The distributed data store of Freenet is used by many third-party programs and plugins to provide microblogging and media sharing, anonymous and decentralised version tracking, blogging, a generic web of trust for decentralized spam resistance, Shoeshop for using Freenet over Sneakernet, and many more.
The origin of Freenet can be traced to Ian Clarke's student project at the University of Edinburgh, which he completed as a graduation requirement in the summer of 1999. Ian Clarke's resulting unpublished report "A distributed decentralized information storage and retrieval system" (1999) provided foundation for the seminal paper written in collaboration with other researchers, "Freenet: A Distributed Anonymous Information Storage and Retrieval System" (2001). According to CiteSeer, it became one of the most frequently cited computer science articles in 2002.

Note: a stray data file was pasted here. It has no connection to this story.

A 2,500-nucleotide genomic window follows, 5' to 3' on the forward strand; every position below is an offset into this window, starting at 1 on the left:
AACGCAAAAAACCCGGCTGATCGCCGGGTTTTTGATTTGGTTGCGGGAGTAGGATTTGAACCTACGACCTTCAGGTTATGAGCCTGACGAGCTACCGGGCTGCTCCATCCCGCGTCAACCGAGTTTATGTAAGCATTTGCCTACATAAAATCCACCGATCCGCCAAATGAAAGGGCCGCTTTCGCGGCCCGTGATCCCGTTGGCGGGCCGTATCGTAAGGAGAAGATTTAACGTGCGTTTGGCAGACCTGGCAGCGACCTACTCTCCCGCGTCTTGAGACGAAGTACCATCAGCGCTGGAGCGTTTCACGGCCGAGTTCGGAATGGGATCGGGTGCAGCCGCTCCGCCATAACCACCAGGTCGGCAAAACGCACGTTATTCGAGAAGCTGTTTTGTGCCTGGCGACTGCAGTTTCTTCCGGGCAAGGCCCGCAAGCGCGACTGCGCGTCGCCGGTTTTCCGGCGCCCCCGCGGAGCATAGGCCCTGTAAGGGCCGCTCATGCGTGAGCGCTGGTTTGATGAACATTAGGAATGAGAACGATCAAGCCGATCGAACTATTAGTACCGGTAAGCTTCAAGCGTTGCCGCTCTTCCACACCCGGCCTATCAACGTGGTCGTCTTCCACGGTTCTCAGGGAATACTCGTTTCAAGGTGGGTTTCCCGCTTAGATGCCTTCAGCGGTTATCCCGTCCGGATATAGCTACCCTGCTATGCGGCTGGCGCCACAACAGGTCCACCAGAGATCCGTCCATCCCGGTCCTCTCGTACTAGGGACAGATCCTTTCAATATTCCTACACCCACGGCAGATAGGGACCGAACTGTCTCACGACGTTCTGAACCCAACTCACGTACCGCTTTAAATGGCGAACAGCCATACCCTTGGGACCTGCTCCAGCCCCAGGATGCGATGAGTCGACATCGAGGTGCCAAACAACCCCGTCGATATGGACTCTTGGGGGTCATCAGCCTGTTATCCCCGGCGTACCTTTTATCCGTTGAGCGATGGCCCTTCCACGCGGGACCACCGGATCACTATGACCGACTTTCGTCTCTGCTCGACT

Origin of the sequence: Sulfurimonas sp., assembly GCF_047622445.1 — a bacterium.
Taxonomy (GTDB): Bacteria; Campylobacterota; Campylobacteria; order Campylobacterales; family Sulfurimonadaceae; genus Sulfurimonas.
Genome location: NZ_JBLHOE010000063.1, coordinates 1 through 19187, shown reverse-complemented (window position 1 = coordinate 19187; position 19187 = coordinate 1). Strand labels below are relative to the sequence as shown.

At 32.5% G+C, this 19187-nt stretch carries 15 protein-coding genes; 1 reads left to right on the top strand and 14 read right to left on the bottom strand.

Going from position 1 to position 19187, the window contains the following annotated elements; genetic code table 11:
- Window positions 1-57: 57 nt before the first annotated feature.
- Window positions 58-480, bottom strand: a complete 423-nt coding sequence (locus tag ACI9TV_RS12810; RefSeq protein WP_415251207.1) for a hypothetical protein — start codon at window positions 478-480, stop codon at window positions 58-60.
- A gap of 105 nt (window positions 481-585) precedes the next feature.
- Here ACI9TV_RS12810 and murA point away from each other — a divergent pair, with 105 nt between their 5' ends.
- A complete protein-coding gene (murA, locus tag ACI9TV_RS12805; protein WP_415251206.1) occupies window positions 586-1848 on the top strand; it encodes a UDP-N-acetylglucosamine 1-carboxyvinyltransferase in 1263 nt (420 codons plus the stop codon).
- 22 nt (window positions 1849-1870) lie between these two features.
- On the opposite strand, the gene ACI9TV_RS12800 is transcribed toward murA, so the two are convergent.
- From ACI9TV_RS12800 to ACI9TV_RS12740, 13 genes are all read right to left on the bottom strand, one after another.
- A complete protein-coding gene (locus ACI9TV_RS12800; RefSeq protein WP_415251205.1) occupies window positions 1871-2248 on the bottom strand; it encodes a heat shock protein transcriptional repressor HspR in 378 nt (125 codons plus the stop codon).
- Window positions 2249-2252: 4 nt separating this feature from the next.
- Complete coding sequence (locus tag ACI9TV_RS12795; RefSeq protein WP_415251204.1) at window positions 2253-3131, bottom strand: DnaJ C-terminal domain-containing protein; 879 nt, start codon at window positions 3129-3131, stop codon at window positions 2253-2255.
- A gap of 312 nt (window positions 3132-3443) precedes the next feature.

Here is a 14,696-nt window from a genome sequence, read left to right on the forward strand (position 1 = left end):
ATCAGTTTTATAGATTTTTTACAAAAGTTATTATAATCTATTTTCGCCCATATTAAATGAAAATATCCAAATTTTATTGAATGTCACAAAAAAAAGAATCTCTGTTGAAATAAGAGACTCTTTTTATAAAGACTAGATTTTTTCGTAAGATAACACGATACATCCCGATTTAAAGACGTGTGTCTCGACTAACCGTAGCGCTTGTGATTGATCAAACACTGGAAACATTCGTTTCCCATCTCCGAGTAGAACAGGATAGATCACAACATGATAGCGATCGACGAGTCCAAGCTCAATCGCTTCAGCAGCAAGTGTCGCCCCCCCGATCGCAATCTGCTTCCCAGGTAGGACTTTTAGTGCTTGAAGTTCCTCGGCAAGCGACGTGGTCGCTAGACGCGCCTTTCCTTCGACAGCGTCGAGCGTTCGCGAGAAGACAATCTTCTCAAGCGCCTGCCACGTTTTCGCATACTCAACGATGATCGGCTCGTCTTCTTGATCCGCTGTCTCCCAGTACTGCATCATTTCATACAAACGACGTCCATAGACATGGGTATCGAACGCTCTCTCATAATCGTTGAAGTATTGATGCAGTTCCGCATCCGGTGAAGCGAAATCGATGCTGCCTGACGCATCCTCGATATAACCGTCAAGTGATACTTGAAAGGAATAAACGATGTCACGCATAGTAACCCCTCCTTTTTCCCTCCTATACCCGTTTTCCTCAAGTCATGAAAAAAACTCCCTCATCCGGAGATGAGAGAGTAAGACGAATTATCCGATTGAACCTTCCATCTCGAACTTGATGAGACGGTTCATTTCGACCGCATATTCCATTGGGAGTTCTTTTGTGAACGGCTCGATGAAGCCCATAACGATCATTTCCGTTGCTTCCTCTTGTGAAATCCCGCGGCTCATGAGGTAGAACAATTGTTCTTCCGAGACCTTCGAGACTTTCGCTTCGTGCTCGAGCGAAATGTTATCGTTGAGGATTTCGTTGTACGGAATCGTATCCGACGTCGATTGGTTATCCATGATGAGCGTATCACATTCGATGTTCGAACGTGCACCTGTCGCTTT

Researchers suggested that Freenet can provide anonymity on the Internet by storing small encrypted snippets of content distributed on the computers of its users and connecting only through intermediate computers which pass on requests for content and sending them back without knowing the contents of the full file, similar to how routers on the Internet route packets without knowing anything about files—except Freenet has caching, a layer of strong encryption, and no reliance on centralized structures. This allows users to publish anonymously or retrieve various kinds of information.:152
Freenet has been under continuous development since 2000.
Freenet 0.7, released on 8 May 2008, is a major re-write incorporating a number of fundamental changes. The most fundamental change is support for darknet operation. Version 0.7 offered two modes of operation: a mode in which it connects only to friends, and an opennet-mode in which it connects to any other Freenet user. Both modes can be run simultaneously. When a user switches to pure darknet operation, Freenet becomes very difficult to detect from the outside. The transport layer created for the darknet mode allows communication over restricted routes as commonly found in mesh networks, as long as these connections follow a small-world structure.:815–816 Other modifications include switching from TCP to UDP, which allows UDP hole punching along with faster transmission of messages between peers in the network.